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Zusammenfassung (Englisch)

The aim of the present thesis is to outline, how psychology in general and occupational psychology in particular can benefit from automatic biosignal analysis. Progress in this field within the last decade bears chances to widen the horizon of commonly employed statistics and use an interdisciplinary approach to gain new insights of typical occupational issues with the help of human state computing.

Advances within psychological methodology are necessary, because recent approaches are neither sufficient to measure relevant human states in a suitable way nor show feasibility regarding every day usage. Hence, a way of obtaining more convenient assessments is presented. This thesis demonstrates how the assessment of leadership relevant states, fatigue and stress based on voice, mouse and head movement is facilitated with natural data gathered while acting in typical tasks. Advantageous is, that measurements take place during work automatically with the help of non-intrusive devices resulting in a minimally resource consuming way of testing.

Obtaining proper features of recordings is assigned a key factor for state computing. Hence, the theoretical focus is set on the derivation of suitable features. The novelty of the presented approach lies within its generalizability. It is demonstrated, how features from several sources can be transferred to both different human states and biosignals. For that purpose, nonlinear dynamics as well as Wavelet based and signal-specific features have been extracted in addition to commonly examined temporal and spectral features and functionals in order to generate optimized prediction models.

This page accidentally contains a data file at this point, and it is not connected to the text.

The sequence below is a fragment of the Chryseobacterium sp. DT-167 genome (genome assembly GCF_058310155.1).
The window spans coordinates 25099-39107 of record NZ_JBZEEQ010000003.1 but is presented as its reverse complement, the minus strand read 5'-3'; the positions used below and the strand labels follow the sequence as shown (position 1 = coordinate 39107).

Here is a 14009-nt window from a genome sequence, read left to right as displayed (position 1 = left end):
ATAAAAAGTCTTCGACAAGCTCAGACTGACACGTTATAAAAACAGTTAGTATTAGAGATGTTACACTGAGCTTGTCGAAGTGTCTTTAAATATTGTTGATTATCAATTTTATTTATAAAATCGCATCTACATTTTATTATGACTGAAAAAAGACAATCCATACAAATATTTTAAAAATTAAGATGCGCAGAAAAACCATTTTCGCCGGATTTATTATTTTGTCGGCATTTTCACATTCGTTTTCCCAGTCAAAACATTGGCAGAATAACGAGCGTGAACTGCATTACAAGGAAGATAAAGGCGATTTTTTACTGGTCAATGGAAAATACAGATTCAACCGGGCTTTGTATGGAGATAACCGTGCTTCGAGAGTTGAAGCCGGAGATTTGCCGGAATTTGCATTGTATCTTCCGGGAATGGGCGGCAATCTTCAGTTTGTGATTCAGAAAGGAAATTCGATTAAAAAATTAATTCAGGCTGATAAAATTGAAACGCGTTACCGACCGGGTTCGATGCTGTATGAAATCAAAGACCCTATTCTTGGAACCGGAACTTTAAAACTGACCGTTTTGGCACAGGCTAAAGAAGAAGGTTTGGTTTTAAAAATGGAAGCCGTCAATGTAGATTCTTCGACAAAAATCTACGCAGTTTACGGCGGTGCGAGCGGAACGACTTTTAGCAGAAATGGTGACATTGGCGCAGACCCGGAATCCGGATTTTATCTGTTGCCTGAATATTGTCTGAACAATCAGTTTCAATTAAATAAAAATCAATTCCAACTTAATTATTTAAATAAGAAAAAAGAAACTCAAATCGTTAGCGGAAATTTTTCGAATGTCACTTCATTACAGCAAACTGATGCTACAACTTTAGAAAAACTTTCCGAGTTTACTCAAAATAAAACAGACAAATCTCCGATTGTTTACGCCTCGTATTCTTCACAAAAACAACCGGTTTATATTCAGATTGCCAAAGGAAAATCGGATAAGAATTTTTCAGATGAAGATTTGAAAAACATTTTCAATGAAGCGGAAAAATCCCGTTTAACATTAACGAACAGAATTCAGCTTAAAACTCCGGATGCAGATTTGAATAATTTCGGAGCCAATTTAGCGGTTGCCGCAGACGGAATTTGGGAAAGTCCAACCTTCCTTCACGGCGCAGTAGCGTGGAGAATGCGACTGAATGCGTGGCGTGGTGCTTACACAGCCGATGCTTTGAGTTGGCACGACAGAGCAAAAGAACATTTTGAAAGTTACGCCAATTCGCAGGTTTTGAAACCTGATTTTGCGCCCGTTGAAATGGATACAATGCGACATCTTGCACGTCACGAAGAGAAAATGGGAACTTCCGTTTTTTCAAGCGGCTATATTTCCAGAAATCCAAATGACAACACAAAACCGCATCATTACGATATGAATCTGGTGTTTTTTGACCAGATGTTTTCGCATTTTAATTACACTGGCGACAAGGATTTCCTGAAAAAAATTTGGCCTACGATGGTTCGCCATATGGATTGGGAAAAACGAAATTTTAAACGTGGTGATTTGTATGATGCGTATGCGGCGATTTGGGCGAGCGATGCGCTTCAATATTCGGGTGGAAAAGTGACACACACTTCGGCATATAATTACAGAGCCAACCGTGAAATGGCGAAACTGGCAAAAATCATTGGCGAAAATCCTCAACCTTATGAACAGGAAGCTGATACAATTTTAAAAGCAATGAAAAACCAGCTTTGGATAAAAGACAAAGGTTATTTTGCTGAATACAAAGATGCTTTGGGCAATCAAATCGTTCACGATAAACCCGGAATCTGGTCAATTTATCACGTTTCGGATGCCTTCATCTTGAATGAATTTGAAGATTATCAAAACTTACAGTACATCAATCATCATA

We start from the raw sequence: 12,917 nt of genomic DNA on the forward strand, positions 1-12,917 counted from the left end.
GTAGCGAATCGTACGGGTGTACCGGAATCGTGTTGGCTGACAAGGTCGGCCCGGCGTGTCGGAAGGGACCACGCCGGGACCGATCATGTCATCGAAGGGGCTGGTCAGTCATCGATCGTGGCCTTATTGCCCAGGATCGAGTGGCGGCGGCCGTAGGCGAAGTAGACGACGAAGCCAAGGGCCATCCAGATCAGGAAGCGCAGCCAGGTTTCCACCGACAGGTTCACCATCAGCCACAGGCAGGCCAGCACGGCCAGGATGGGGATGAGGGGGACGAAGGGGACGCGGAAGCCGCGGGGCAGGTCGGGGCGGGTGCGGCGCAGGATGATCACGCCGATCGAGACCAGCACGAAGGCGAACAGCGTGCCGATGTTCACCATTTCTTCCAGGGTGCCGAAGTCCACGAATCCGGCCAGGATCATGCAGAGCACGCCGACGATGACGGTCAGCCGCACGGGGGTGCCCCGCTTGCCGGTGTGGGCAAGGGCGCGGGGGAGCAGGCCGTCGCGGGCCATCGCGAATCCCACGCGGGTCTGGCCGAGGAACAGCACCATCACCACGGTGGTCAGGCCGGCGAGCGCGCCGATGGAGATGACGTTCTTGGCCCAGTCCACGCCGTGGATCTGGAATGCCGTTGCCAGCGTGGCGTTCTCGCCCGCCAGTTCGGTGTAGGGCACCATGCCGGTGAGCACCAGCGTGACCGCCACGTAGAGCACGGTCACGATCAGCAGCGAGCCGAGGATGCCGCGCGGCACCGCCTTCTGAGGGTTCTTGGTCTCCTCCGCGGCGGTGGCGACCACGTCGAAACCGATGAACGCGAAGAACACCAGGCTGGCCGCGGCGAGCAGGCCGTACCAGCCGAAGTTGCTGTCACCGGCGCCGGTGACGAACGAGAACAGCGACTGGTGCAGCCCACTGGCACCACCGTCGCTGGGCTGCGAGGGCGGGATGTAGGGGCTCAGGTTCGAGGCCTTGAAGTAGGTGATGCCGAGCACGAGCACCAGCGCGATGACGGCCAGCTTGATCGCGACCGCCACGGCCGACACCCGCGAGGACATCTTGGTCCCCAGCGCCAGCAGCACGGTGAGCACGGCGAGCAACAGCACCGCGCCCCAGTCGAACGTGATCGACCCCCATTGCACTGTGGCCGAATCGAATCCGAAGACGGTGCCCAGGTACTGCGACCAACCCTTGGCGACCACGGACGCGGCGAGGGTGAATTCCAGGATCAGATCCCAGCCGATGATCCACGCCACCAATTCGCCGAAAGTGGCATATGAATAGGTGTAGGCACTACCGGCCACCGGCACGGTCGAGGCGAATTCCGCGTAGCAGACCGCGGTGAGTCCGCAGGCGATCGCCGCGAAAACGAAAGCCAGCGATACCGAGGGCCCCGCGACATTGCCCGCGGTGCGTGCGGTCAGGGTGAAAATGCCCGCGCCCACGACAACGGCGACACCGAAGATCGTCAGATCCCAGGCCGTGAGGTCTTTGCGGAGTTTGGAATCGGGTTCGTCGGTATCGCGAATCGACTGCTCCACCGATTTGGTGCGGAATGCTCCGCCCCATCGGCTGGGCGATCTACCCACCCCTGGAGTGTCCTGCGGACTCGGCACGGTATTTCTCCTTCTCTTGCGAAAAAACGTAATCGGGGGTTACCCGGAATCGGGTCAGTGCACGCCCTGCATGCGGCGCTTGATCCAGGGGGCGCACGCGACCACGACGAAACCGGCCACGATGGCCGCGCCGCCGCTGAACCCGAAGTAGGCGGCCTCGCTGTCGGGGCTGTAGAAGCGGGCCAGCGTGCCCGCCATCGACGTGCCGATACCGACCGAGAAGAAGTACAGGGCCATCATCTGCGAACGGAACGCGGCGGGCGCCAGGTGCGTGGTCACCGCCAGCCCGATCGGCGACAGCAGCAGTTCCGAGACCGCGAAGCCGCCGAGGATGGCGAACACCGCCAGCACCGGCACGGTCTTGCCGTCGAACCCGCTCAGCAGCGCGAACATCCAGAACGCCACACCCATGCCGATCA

Results prove a wide ranged feasibility of the approach starting to close the gap resulting from drawbacks of current methods. Nonetheless, it is still only the beginning of emancipating promising statistical methods in today’s psychology with possibilities reaching far beyond occupational matters.

Future work mainly consists of improving data corpora, prediction algorithms and adapting features to several signals as well as states for optimal results. Moreover, long-time validations within companies were helpful to further prove the added value of human state computing to recent approaches.